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Descriptive symptom terminology used by Parkinson’s patients and caregivers

Authors Mursaleen LR, Stamford JA, Butterfield T, Edwards G, Kustow P, Kustow PA, Griffith S, Dudgeon GMK, Dudgeon MG

Received 28 April 2017

Accepted for publication 28 August 2017

Published 1 November 2017 Volume 2017:7 Pages 71—78

DOI https://doi.org/10.2147/JPRLS.S140697

Checked for plagiarism Yes

Review by Single-blind

Peer reviewers approved by Dr Colin Mak

Peer reviewer comments 2

Editor who approved publication: Dr Peter Hedera


Leah R Mursaleen,1,2 Jon A Stamford,1,2 Tim Butterfield,2 Gaynor Edwards,2,3 Penny Kustow,2 Paul A Kustow,2 Simon Griffith,2 Gilly M K Dudgeon,2 Mike G Dudgeon2

1The Cure Parkinson’s Trust, London UK, 2Parkinson’s Movement, London, UK, 3Spotlight YOPD, Rye, UK

Background: The ability to accurately describe symptoms is a critical facet of patient–physician interaction and represents both a conduit and a barrier to diagnosis and treatment.
Objective: The objective of this study was to discuss the range and breadth of symptom description to provide insights into symptom complexity, patient interest and understanding, as well as possible communication barriers between the patient and the physician.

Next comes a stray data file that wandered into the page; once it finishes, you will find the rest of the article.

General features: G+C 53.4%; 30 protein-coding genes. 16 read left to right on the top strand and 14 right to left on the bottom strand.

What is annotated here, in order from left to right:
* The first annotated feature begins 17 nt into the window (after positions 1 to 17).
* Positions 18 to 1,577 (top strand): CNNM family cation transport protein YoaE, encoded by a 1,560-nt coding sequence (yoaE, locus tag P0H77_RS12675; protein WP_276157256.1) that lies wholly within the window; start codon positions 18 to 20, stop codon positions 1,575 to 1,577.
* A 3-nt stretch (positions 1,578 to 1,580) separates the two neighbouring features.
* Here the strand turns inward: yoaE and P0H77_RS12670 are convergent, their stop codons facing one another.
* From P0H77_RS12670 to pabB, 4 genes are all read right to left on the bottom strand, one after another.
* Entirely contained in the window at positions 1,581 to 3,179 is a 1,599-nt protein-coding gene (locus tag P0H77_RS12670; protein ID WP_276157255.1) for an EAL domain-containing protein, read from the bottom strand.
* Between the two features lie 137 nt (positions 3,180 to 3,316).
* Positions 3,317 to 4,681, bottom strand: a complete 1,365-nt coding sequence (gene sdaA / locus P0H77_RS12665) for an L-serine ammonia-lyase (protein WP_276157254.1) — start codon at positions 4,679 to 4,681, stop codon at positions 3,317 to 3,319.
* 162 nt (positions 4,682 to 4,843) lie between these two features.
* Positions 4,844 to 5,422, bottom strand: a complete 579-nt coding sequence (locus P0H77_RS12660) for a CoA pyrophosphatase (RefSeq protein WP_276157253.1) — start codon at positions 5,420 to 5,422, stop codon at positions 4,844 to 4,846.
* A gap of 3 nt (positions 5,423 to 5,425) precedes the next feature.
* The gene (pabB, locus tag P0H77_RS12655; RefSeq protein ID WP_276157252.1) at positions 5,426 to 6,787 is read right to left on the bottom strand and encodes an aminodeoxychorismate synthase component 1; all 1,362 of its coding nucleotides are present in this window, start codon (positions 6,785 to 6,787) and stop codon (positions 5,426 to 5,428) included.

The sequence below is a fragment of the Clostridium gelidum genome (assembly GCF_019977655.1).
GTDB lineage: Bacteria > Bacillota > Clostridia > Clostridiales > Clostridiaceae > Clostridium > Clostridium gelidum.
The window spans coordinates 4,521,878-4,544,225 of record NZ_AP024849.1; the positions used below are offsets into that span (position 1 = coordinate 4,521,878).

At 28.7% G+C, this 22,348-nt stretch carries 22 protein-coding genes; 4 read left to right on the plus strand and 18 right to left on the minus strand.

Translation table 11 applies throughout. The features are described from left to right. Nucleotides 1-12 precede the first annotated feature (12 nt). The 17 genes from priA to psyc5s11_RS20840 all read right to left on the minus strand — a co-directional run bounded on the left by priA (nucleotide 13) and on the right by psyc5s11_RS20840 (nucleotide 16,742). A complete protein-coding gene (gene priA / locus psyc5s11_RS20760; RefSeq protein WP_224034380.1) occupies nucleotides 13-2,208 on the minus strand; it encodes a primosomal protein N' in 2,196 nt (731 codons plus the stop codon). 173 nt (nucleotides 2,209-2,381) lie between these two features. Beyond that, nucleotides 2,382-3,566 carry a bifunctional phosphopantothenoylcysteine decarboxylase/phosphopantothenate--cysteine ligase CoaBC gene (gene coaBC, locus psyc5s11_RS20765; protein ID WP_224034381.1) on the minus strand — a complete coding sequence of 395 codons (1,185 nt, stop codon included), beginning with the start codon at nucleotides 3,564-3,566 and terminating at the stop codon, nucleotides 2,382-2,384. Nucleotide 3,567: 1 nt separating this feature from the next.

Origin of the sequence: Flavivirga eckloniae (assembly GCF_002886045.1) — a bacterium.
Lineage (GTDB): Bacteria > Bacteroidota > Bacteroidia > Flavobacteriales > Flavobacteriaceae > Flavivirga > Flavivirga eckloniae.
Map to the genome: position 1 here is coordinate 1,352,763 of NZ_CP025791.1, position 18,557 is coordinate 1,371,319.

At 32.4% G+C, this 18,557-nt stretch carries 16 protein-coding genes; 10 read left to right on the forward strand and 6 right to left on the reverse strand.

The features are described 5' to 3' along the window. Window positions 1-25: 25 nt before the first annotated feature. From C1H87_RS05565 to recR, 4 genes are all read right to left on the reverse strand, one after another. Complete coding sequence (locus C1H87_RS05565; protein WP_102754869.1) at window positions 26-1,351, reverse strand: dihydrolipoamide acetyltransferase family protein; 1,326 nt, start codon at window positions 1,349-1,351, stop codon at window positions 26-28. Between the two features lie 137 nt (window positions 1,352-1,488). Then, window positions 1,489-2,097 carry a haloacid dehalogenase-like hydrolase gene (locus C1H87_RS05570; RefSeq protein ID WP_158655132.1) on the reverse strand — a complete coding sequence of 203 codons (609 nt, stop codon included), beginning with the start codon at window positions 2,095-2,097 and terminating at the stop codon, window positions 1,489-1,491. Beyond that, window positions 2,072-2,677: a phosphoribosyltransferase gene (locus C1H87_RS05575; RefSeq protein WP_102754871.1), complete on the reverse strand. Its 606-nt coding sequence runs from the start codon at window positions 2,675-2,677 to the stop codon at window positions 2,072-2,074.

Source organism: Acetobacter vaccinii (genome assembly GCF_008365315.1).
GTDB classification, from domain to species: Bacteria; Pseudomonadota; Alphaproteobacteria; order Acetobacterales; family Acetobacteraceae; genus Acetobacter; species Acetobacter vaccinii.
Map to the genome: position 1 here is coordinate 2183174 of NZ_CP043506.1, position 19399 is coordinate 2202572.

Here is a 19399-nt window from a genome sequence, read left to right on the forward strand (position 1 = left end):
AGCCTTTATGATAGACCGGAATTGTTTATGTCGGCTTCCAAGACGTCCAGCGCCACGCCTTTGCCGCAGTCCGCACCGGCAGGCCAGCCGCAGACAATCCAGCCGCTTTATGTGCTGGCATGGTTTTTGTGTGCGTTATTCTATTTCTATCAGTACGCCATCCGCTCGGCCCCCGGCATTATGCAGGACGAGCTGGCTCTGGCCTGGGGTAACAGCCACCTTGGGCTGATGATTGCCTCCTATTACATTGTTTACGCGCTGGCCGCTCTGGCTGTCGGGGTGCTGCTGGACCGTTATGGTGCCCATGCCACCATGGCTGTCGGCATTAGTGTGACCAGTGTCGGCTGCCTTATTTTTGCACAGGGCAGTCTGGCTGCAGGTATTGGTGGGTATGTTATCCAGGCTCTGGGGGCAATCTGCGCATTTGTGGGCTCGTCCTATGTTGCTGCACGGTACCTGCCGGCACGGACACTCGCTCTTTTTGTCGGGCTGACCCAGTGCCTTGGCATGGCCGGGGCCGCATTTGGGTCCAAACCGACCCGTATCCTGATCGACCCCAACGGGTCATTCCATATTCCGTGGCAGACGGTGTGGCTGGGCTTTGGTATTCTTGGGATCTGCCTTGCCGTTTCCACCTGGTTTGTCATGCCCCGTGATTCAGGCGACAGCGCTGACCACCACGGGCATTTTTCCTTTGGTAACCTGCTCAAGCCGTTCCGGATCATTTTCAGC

Patients and methods: Using a synthesis of information from an online survey of 407 people with Parkinson’s and a focus group of 7 people with Parkinson’s and 3 care partners, we examined the descriptors used by patients and carers to describe a range of motor and nonmotor symptoms in Parkinson’s disease.
Results: We found that patient descriptors were more extensive generally for nonmotor than motor symptoms, and that the terminology used to describe neuropsychiatric symptoms was particularly detailed and extensive.
Conclusion: Since many nonmotor symptoms are not visible and require interrogation by physicians and articulation by patients, these are areas of particular vulnerability in the patient–physician communication loop.

Keywords: Parkinson’s disease, symptoms, communication, cognition, symptom language, symptom terminology, symptom descriptors, neuropsychiatric terms

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